In the U.S., the American Psychiatric Association does not recognize video game or technology addiction in the Diagnostic and Statistical Manual of Mental Disorders because there is insufficient evidence to include it as an official mental disorder.
Based on the limited research that has been conducted in this country, experts on the matter have developed guidelines for what to do about technology addiction at home.
Young for example, developed what are called the 3-6-9-12 Parenting Guidelines for managing tech use at home for kids of different ages. The guidelines advise that children should not have any screen time before the age of three because it could impair social communication and development. From the ages of 3-6, Young recommends an hour a day of controlled and monitored technology. Children ages 6-9 can have two hours of screen time a day, including family game time. The same rules apply for children ages 9-12 although they can have slightly more independence with technology and social media.
But not everyone agrees that technology use among kids should be that restricted.
"Limiting screen time creates the forbidden fruit and it becomes a conflict every time," Dr. Michael Rich, director of the Center on Media and Child Health at Boston Children's Hospital, told CBS News. Besides, he said, "different families have different needs."
Rich believes there is too much fear from parents and pediatricians about healthy ways to integrate technology into a child's life, which sends the wrong message about such a ubiquitous part of society.
"People are looking for a number, an easy answer, but we're dealing with a continuum," he told CBS News. "It should be less about the amount of time with the screen and more to do with what they're doing with those screens."
Rich said that using digital devices should not be a child's default behavior. Instead it should be integrated into the child's day along with other activities. If parents take away electronic devices altogether, it might have a negative effect on the child's social life.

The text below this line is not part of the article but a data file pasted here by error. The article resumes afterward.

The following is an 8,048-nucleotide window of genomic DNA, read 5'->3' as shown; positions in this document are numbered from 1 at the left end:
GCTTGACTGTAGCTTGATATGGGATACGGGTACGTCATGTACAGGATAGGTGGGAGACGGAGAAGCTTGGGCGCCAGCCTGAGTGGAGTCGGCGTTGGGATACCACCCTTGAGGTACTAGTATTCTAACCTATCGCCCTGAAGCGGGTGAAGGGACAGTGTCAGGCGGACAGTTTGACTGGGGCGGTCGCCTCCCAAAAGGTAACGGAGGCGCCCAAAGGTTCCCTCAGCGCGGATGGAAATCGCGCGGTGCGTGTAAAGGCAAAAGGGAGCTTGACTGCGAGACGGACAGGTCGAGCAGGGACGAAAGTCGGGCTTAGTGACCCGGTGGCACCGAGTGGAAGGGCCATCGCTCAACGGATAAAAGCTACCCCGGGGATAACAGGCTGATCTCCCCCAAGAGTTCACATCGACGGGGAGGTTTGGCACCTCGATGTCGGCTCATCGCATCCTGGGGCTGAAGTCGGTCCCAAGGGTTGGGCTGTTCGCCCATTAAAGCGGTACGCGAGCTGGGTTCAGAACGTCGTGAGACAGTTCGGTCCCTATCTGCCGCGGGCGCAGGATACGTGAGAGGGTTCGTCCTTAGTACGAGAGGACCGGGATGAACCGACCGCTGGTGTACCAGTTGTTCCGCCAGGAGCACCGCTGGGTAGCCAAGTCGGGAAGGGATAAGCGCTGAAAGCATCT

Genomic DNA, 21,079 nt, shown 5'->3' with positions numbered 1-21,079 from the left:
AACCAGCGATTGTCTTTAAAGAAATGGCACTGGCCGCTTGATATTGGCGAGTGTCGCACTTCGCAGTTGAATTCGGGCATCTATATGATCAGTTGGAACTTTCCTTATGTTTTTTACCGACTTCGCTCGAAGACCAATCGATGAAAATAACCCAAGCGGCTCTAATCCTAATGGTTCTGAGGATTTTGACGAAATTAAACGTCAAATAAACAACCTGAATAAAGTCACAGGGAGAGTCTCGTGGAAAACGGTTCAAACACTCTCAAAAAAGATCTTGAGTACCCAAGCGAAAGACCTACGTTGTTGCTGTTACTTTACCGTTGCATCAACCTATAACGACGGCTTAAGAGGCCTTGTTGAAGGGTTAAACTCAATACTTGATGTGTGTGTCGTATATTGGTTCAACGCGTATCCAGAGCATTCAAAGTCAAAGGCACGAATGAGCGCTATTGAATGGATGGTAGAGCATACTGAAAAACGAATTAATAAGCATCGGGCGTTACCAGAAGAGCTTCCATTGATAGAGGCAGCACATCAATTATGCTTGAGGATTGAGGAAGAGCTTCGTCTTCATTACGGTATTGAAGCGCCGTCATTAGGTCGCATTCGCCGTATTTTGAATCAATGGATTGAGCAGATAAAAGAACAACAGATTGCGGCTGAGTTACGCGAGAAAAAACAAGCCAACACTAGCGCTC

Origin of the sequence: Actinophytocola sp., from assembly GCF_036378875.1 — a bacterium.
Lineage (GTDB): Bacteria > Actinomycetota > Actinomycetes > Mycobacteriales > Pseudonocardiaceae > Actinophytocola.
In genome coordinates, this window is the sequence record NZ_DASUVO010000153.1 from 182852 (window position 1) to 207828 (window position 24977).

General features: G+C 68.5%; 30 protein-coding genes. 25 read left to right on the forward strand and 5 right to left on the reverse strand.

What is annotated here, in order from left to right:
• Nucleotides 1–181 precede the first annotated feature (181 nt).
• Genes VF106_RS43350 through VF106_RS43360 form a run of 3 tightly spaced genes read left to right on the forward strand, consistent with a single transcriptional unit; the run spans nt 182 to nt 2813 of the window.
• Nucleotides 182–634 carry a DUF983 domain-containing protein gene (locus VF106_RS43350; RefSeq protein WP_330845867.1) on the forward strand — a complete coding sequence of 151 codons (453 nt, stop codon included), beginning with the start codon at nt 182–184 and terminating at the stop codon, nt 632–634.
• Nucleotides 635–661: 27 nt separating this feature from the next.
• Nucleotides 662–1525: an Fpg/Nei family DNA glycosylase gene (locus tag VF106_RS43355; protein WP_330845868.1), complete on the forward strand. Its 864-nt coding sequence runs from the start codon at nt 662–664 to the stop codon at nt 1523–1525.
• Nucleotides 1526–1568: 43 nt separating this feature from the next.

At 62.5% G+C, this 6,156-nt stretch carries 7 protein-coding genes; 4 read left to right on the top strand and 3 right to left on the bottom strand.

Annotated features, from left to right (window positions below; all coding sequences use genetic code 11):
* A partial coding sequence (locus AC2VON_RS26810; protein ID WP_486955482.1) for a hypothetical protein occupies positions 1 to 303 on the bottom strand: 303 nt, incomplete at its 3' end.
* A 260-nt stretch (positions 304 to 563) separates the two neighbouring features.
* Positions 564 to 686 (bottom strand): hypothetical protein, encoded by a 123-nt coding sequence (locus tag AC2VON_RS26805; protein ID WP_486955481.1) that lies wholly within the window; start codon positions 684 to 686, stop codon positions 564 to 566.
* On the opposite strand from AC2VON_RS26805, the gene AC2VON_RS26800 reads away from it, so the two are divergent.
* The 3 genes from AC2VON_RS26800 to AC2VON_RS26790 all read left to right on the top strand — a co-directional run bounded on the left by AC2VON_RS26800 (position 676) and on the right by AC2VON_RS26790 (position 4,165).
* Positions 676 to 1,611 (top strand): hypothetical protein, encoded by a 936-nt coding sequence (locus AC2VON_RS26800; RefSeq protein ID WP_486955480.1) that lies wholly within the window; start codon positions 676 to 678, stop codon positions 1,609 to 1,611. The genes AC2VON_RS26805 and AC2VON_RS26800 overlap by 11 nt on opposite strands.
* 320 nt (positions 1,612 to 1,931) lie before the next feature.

"Instead of restricting, we should be thinking about what it is we're feeding our kids' minds and making informed choices about that," Rich said.
However, both Young and Rich believe that parents set a bad example and are partly to blame for the problems with too much screen time. Many parents spend hours absorbed in their own devices and don't pay enough attention to their kids.
In a June 2015 survey by AVG Technologies of more than 6,000 parents and children between the ages of 8 and 13, 54 percent of the kids questioned felt that their parents checked their devices too much. Children also griped that parents were distracted by their devices during conversation and made them feel unimportant.
"We don't know how to live with boredom anymore," Young told CBS News. "We lost that art of communicating one-on-one and it hurts families."
Lots of times parents are complicit, giving devices to children to keep them quiet or under control. "Kids aren't reaching for iPads, they're being handed them," Rich said. The key, Rich said, is for parents to be critical thinkers of the media we use as part of the environment in which we are raising our children.
Based on his conversations with fellow parents, Shefter said he and his wife are considering restricting their kids' use of the Internet to three hours a week. "It is a thin line between being 'fair' and becoming an enemy that we are walking," he told CBS News. "But there's got to be some sort of limit."